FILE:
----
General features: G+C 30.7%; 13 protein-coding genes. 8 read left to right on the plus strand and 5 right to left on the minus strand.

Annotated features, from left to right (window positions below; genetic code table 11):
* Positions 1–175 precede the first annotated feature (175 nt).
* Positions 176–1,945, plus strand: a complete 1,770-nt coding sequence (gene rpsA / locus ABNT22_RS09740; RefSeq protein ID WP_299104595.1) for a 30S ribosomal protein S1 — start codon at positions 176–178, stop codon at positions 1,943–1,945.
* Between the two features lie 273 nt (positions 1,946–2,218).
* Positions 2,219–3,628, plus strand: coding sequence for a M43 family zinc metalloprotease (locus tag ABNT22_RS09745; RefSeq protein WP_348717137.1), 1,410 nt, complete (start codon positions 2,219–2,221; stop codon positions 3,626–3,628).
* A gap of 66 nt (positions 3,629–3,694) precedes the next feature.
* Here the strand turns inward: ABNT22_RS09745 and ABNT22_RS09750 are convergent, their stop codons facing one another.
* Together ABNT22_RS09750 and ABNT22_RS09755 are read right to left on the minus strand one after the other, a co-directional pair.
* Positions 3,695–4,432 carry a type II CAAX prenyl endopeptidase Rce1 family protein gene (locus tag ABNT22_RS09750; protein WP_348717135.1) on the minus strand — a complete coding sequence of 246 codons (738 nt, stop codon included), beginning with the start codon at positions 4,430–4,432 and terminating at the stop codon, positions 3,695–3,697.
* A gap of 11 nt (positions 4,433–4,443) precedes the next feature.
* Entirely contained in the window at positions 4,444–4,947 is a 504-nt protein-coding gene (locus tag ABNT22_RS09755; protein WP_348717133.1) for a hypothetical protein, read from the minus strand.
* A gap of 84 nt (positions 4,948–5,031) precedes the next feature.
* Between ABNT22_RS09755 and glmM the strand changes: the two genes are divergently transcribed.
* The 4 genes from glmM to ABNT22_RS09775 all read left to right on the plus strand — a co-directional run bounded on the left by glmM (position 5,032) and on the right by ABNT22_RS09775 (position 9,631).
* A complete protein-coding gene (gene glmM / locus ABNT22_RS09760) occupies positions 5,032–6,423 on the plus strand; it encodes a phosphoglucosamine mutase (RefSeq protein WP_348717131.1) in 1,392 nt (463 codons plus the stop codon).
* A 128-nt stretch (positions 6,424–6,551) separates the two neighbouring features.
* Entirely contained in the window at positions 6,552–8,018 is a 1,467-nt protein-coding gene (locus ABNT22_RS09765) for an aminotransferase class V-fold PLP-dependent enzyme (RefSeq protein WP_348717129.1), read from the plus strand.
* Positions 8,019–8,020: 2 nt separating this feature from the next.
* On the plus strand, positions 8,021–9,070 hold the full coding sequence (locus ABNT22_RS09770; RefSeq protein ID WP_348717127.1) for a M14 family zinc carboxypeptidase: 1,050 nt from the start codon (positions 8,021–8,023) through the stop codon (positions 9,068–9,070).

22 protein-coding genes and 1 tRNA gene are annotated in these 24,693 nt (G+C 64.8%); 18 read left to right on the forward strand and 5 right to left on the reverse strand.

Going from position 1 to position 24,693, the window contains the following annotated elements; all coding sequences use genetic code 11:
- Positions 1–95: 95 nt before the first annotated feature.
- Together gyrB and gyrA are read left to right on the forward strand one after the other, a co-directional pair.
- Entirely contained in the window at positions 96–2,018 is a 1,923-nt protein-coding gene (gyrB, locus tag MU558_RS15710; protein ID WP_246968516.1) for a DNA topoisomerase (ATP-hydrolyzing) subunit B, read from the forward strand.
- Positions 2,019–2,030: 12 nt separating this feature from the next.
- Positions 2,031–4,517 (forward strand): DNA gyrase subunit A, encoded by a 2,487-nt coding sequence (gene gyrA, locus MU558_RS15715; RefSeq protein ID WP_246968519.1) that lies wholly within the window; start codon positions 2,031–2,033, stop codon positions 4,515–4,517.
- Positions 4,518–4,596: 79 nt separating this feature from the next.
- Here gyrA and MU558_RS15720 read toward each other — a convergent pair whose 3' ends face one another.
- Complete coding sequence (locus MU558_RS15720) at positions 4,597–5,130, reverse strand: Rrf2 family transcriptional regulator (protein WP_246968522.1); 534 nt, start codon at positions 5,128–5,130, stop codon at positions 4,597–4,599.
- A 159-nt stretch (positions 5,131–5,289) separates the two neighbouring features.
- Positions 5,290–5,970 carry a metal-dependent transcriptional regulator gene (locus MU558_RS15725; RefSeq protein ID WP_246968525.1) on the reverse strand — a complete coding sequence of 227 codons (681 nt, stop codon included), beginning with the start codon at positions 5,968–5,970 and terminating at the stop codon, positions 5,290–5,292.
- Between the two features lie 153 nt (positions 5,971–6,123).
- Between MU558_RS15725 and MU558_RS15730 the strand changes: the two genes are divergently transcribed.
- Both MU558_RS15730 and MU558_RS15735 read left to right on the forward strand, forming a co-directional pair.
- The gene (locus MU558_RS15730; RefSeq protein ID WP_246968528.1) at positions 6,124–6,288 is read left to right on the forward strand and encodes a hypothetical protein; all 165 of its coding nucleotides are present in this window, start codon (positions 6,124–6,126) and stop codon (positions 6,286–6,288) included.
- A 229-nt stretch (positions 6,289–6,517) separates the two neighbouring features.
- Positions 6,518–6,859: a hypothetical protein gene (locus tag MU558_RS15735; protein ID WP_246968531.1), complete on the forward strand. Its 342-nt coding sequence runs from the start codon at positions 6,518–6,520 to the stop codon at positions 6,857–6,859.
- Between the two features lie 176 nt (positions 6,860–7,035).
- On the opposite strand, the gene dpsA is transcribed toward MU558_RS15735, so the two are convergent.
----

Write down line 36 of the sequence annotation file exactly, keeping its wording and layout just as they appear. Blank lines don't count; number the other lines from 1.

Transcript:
- The gene (locus MU558_RS15730; RefSeq protein ID WP_246968528.1) at positions 6,124–6,288 is read left to right on the forward strand and encodes a hypothetical protein; all 165 of its coding nucleotides are present in this window, start codon (positions 6,124–6,126) and stop codon (positions 6,286–6,288) included.